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About the Book

Table of Contents

Part I

Part II

Part III

Part IV

Part V

Part VI

Part VII



Vol.9: The Flood: Local or Global?





Chapter 1.     The Nature of the Traditions
Chapter 2.     A Selection of Illustrations
Appendix 1.   The Search for the Ark
Appendix 2.   The Tower of Babel


Publishing History
1969  Doorway Paper No.18, published privately by Arthur C. Custance
1979  Part II in The Flood: Local or Global?, vol.9 in The Doorway Papers Series by Zondervan Publishing Company
1997  Arthur Custance Online Library (HTML)
2001  2nd Online Edition (design revisions)

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     THE PURPOSE of this paper is to provide a summary of what is known about Flood traditions of the world. The paper comprises two chapters, the first dealing with the nature and significance of these stories with appropriate illustrations from some of them, and the second intending to provide a fairly complete bibliography which will also serve as an index for anyone who wishes to pursue the subject in depth.
     In the first chapter, I want to illustrate the fact that, widely different in detail as many of them are from the biblical record, the traditions are in accord both with it and among themselves on the following four basic issues:

1. The cause was a "moral" one.

2. They almost all speak of one man who is warned of the coming catastrophe and thus saves not only himself but also his family or his friends.

3. They all agree that the world was depopulated save for these few survivors from whom the present people of the world were derived.

4. In all of them animals play a part either in conveying the warning, or in providing the transportation to safety, or in giving information about the state of things after the Flood had subsided.

The following features of interest are then dealt with as in one way or another bearing upon the over-all value of their testimony to the Bible.

5. Some of these accounts agree with Scripture in stating that eight souls survived.

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6. In extra-biblical accounts, the survivors always land on a local mountain. In the Hebrew account, the ark lands far from Palestine, a circumstance bearing witness to the objectivity of the biblical account.

7. A number of the traditions give extraordinarily graphic details of just such incidental circumstances as must have accompanied the event.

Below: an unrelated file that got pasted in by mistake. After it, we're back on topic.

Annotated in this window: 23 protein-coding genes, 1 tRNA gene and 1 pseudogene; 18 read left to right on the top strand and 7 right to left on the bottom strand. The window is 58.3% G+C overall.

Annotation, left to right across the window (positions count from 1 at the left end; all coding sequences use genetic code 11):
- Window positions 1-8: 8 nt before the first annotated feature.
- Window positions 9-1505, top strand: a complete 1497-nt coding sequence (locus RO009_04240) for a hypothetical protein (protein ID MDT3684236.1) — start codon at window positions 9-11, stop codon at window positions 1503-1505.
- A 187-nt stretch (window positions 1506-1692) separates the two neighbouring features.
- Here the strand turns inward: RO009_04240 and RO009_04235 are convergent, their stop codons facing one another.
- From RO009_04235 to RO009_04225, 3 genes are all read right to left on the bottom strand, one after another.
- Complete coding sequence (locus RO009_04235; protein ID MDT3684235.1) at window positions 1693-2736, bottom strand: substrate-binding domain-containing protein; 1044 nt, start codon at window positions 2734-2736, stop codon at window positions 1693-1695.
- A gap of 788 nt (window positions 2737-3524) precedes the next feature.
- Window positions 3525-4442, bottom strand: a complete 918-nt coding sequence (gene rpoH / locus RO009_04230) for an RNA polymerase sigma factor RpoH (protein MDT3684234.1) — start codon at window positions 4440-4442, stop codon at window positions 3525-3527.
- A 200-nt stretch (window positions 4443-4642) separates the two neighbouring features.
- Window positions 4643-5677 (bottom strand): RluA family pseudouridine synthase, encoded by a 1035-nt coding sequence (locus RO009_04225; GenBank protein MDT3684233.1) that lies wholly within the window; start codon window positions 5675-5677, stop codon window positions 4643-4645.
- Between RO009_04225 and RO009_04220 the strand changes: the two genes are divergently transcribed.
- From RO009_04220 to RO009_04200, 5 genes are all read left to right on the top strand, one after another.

8. A small number of them are almost certainly borrowed from Christian missionaries but not nearly to the extent sometimes claimed.

9. Almost without exception they differ radically from the biblical account by incorporating events that are clearly fantasy. They are, in short, often greatly embellished with details that are strictly mythical, in the popular sense of the word, contrasting very strongly with the dignity, simplicity, and matter-of-fact character of the Genesis record.

     Each of these will be considered in chapter 1 and then illustrated from a substantial number of sources with specific elaboration in chapter 2.

     Chapter 2, therefore, contains first of all, a selection of further illustrations of the more important points listed above; and secondly, a fairly complete annotated bibliography of works which deal with these traditions, along with a list of some 140 accounts (according to the tribes or nations which carry them) with fairly accessible source references. This will be followed, in conclusion, by an appendix which gives some information regarding what is known from antiquity about the ark and what has been reported in recent times in connection with its supposed re-discovery.
     For those who find such traditions intriguing in themselves, chapter 1 adequately shows the extraordinary "variations upon a theme" which have been reported from around the world. The way in which this single event has been treated in a manner that is truly "native" to each area is quite fascinating. For those who wish to go further, the rest of the paper will serve as a springboard for research

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